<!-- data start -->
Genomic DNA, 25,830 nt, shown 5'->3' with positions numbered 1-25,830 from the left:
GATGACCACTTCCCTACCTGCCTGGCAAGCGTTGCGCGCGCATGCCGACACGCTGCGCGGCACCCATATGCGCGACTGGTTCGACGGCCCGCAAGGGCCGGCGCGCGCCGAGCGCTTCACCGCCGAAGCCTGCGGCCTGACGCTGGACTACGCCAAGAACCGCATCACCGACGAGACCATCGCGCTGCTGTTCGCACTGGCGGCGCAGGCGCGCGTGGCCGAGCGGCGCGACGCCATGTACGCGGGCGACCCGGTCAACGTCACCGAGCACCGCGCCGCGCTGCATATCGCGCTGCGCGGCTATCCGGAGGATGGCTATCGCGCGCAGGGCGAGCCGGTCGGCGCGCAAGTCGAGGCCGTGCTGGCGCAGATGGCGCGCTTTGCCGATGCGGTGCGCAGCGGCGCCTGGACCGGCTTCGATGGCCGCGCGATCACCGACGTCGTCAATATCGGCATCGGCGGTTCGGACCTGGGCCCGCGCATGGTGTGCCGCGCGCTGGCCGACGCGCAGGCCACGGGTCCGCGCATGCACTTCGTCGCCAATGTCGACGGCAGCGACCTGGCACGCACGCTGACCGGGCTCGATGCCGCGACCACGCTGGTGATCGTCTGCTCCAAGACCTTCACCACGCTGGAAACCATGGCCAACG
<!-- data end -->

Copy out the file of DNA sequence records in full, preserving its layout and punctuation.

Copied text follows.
Genomic DNA, 25,830 nt, shown 5'->3' with positions numbered 1-25,830 from the left:
GATGACCACTTCCCTACCTGCCTGGCAAGCGTTGCGCGCGCATGCCGACACGCTGCGCGGCACCCATATGCGCGACTGGTTCGACGGCCCGCAAGGGCCGGCGCGCGCCGAGCGCTTCACCGCCGAAGCCTGCGGCCTGACGCTGGACTACGCCAAGAACCGCATCACCGACGAGACCATCGCGCTGCTGTTCGCACTGGCGGCGCAGGCGCGCGTGGCCGAGCGGCGCGACGCCATGTACGCGGGCGACCCGGTCAACGTCACCGAGCACCGCGCCGCGCTGCATATCGCGCTGCGCGGCTATCCGGAGGATGGCTATCGCGCGCAGGGCGAGCCGGTCGGCGCGCAAGTCGAGGCCGTGCTGGCGCAGATGGCGCGCTTTGCCGATGCGGTGCGCAGCGGCGCCTGGACCGGCTTCGATGGCCGCGCGATCACCGACGTCGTCAATATCGGCATCGGCGGTTCGGACCTGGGCCCGCGCATGGTGTGCCGCGCGCTGGCCGACGCGCAGGCCACGGGTCCGCGCATGCACTTCGTCGCCAATGTCGACGGCAGCGACCTGGCACGCACGCTGACCGGGCTCGATGCCGCGACCACGCTGGTGATCGTCTGCTCCAAGACCTTCACCACGCTGGAAACCATGGCCAACG